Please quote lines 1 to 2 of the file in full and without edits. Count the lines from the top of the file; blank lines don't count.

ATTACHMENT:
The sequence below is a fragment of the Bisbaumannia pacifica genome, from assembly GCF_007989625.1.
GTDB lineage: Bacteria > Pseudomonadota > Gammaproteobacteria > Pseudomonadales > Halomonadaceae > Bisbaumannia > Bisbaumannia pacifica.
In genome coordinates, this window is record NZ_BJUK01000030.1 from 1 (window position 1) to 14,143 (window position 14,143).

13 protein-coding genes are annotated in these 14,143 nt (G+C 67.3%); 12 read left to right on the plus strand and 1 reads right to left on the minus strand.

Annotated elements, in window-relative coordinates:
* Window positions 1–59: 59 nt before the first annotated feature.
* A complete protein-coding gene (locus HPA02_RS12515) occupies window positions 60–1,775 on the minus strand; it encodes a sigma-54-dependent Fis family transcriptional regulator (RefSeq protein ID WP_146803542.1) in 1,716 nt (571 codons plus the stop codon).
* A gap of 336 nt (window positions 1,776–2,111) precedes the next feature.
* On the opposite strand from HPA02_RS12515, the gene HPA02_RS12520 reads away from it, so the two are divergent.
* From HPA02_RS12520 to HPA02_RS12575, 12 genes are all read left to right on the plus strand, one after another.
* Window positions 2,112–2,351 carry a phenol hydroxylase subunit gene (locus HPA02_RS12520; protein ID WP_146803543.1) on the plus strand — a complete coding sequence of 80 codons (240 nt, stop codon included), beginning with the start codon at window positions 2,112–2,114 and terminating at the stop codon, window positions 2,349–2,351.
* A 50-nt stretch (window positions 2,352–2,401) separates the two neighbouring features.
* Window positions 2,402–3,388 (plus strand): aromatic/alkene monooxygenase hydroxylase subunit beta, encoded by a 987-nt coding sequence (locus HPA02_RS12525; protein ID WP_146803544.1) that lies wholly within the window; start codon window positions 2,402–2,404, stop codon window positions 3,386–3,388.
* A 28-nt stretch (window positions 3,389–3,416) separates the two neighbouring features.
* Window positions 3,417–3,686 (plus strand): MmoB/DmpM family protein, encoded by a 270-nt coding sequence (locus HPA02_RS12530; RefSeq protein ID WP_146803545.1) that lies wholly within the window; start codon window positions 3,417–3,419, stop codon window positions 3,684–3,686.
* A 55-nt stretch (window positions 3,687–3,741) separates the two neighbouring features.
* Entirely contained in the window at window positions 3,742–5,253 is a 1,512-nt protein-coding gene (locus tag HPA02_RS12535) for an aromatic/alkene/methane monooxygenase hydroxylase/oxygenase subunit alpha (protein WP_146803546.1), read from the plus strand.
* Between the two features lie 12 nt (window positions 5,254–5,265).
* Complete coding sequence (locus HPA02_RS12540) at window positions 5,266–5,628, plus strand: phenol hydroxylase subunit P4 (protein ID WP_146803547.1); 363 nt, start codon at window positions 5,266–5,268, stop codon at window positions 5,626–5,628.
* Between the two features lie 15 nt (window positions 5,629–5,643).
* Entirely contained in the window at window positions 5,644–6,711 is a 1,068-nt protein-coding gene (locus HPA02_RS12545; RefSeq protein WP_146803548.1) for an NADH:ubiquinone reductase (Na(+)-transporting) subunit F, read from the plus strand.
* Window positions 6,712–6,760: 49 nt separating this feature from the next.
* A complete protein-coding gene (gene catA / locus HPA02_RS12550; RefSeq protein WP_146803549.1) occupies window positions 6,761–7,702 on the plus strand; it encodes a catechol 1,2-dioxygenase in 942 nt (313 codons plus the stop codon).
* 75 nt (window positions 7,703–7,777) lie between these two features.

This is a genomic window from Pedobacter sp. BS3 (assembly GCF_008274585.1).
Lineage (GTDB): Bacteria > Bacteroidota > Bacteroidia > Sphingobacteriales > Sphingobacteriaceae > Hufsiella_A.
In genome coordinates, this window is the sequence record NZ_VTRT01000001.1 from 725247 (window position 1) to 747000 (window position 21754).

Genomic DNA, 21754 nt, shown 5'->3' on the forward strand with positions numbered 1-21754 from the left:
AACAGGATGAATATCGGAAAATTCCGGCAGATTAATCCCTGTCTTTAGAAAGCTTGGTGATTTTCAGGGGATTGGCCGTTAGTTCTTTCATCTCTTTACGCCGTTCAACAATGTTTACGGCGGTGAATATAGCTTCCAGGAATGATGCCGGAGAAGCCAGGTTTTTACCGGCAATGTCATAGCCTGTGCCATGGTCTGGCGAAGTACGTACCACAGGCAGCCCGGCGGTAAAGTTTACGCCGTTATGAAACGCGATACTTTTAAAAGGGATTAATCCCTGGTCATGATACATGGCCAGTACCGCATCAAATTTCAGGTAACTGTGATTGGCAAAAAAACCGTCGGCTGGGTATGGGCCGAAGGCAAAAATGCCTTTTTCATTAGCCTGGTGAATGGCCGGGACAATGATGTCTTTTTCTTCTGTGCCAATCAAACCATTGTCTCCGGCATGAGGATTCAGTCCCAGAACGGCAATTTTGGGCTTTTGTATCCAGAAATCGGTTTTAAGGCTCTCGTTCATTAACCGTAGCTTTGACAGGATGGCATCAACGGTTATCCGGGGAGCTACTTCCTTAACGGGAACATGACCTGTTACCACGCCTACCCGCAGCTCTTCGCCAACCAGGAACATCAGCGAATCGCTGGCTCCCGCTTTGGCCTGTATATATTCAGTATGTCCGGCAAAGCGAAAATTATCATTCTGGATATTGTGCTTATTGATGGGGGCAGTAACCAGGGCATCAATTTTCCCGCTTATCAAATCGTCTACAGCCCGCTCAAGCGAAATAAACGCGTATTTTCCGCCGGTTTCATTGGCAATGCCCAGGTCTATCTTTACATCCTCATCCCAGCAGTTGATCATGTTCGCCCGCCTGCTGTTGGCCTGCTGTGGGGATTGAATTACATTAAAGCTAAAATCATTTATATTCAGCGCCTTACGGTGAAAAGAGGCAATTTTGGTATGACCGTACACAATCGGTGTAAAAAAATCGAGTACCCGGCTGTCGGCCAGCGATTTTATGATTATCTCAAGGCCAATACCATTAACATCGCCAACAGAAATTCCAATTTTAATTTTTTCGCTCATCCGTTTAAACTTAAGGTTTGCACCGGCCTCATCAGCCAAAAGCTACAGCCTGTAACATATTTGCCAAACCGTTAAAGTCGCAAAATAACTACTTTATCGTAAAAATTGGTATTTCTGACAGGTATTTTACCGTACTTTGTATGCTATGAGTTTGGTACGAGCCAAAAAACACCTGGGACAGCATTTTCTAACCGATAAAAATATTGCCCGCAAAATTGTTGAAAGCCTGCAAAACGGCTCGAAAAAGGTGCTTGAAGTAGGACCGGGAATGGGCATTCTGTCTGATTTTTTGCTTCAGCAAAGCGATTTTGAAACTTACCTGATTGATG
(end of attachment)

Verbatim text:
The sequence below is a fragment of the Bisbaumannia pacifica genome, from assembly GCF_007989625.1.
GTDB lineage: Bacteria > Pseudomonadota > Gammaproteobacteria > Pseudomonadales > Halomonadaceae > Bisbaumannia > Bisbaumannia pacifica.